It’s 9am in the Dominican Convent in Dún Laoghaire, Co Dublin. A patient column of people runs all the way down the street as far as the Chinese-run New Paddy phone repair shop. The only other shop doing business so early on a Friday morning is May’s Occasions, which is busy selling communion dresses, tiaras and parasols to cater for the last-minute panic ahead of the big celebratory weekend.
Irish citizens might be about to repeal the constitutional amendment on abortion, but no one would lay a finger on our divine right to host a full-on, over-the-top communion, replete with bouncy castles, gazebos and Instagram poses.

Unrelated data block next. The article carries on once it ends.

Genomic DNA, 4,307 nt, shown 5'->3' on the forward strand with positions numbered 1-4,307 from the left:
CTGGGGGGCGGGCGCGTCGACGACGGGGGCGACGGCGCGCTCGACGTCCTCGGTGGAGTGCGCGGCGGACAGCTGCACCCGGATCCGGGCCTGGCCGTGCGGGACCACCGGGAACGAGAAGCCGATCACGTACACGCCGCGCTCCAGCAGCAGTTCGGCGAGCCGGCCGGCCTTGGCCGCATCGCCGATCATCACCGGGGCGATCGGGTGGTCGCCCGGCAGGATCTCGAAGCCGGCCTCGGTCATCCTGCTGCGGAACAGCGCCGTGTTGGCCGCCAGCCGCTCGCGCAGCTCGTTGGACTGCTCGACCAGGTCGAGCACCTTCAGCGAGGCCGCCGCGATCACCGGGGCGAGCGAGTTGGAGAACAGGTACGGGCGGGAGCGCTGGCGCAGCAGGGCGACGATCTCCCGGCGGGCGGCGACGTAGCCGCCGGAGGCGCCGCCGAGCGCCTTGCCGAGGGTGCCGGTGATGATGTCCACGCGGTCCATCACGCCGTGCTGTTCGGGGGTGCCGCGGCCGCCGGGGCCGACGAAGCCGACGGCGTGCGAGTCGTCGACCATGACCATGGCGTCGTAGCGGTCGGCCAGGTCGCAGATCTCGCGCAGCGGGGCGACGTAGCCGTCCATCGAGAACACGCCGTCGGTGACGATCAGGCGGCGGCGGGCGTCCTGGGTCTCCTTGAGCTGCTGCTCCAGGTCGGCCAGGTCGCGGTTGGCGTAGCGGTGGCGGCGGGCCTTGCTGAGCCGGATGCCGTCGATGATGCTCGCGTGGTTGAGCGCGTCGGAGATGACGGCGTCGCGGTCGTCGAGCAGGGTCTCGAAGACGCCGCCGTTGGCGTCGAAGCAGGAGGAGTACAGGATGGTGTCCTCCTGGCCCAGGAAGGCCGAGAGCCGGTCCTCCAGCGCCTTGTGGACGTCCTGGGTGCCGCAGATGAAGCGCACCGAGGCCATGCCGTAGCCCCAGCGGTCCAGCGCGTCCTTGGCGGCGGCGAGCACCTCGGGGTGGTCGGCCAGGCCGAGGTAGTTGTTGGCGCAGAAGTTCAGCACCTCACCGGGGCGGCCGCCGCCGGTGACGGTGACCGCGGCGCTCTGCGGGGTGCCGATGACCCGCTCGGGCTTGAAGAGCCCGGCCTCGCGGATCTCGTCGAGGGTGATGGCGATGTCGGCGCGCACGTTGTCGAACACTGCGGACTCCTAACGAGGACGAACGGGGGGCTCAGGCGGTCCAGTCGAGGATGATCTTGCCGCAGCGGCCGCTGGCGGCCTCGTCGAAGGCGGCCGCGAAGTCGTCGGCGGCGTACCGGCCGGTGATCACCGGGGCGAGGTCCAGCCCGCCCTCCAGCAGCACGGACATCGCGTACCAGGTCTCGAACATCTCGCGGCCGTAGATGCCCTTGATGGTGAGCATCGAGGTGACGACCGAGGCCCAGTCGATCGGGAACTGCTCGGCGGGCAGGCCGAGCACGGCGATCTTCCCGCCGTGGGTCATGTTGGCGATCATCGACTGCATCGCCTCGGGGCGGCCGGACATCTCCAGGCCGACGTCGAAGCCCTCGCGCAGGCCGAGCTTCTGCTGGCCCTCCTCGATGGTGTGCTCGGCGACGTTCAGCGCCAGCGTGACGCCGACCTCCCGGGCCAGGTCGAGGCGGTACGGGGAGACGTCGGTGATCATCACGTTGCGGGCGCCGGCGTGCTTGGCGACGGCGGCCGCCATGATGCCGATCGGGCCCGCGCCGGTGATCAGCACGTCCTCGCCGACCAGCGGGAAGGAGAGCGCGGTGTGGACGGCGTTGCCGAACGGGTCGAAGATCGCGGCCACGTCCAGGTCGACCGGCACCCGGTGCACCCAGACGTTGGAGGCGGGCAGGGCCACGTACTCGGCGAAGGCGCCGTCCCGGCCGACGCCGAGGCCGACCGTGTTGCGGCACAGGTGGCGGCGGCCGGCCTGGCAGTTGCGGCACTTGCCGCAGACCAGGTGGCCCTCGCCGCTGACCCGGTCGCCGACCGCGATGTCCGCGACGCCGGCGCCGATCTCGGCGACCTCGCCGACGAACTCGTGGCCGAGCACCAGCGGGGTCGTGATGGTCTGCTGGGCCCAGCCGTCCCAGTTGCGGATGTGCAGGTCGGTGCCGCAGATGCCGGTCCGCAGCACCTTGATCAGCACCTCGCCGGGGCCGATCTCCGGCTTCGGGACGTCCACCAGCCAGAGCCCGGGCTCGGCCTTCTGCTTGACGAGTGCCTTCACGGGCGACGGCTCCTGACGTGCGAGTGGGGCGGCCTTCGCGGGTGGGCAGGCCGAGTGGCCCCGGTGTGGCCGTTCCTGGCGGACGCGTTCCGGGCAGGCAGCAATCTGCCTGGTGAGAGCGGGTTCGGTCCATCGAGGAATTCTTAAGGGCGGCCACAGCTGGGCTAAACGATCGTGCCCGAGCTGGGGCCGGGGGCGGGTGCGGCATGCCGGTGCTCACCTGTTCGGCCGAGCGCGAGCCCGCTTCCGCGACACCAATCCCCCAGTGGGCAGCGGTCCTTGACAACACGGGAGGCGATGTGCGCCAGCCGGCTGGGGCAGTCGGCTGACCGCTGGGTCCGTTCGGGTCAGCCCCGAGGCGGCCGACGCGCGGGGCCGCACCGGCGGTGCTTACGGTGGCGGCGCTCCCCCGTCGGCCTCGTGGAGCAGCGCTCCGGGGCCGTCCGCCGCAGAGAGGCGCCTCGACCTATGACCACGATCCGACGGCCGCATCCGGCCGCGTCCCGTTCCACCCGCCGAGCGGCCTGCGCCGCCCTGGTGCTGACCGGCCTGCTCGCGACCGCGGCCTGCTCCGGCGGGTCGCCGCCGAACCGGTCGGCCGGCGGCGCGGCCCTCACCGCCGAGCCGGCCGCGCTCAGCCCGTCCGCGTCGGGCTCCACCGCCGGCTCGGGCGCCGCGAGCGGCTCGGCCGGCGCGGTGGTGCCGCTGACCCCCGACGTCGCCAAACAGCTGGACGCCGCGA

At this time of year my inbox fills up with emails urging me to attend something called a “budget breakfast” on the morning after the budget. Such events are normally held in the plush offices of well-respected accountancy firms. These chrome and glass financial citadels on the river are testimony to the enormous fees paid by the wealthy to advisers in order to avoid tax.
The tax avoidance industry is one of the staples of the professional classes. And the annual nature of the budget ensures that these fees are fool-proof recurring annuities.